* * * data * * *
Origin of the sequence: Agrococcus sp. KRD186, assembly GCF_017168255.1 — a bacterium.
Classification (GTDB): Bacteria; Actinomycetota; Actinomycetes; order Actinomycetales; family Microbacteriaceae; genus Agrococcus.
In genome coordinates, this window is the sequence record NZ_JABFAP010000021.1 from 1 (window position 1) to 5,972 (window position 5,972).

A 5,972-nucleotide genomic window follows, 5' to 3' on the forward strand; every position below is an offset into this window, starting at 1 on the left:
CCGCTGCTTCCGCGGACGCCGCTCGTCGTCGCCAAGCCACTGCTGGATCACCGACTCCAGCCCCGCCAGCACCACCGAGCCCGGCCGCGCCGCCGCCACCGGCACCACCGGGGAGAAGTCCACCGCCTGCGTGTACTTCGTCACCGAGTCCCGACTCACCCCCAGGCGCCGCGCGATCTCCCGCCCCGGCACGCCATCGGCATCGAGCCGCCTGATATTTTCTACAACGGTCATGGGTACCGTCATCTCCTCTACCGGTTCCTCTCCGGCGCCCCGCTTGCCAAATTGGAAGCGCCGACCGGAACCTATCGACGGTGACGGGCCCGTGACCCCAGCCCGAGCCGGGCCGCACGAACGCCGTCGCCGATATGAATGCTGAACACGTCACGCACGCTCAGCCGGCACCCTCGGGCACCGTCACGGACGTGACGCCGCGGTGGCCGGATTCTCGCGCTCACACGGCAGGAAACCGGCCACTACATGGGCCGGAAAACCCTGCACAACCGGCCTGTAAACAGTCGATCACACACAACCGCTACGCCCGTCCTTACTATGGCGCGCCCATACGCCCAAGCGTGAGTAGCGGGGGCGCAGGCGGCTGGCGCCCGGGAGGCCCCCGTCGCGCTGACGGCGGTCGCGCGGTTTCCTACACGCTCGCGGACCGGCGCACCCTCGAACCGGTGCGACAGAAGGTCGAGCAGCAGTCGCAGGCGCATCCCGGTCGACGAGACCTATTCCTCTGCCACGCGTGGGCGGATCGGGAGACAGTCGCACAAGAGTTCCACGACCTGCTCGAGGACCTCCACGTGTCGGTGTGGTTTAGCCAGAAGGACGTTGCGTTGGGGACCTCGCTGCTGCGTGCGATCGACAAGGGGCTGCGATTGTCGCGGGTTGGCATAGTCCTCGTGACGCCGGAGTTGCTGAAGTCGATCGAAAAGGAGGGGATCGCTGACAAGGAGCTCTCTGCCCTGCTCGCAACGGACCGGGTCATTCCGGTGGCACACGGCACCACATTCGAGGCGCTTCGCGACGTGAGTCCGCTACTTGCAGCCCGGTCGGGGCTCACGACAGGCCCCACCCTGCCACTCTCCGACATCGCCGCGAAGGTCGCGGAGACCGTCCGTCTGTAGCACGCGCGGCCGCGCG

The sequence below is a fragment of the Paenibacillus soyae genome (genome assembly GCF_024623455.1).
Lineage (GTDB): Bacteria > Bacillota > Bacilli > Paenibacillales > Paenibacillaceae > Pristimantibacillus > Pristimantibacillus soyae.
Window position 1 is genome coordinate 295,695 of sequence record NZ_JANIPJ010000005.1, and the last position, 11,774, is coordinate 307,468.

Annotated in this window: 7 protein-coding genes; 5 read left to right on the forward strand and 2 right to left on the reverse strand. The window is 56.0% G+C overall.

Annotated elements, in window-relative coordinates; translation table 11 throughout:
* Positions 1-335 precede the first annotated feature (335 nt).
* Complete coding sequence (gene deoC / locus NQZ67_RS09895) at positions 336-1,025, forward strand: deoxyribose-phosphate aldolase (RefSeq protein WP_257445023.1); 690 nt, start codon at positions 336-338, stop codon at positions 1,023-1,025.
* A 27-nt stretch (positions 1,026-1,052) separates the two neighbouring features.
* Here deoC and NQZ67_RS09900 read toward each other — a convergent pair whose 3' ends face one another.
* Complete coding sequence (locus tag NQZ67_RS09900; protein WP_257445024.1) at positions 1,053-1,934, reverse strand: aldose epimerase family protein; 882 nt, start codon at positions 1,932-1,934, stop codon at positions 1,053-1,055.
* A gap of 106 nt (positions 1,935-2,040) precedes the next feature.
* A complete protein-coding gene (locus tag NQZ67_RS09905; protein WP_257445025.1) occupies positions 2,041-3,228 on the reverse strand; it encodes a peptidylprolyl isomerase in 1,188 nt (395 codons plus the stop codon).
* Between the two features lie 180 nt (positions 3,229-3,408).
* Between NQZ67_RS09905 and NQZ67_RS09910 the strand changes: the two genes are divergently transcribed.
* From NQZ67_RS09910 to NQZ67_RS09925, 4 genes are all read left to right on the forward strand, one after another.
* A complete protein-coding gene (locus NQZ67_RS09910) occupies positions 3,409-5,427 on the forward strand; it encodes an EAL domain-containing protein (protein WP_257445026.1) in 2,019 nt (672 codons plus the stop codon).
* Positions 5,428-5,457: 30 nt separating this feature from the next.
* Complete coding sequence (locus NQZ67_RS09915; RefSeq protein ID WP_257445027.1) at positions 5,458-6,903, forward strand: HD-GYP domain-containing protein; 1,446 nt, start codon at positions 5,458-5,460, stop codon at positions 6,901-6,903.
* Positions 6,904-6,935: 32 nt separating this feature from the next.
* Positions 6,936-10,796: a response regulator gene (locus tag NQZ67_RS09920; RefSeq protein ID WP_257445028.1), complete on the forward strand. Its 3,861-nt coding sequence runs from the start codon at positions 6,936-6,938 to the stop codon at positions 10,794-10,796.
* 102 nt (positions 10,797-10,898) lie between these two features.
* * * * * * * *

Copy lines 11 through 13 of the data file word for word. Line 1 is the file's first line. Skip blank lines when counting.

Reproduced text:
* Positions 1-335 precede the first annotated feature (335 nt).
* Complete coding sequence (gene deoC / locus NQZ67_RS09895) at positions 336-1,025, forward strand: deoxyribose-phosphate aldolase (RefSeq protein WP_257445023.1); 690 nt, start codon at positions 336-338, stop codon at positions 1,023-1,025.
* A 27-nt stretch (positions 1,026-1,052) separates the two neighbouring features.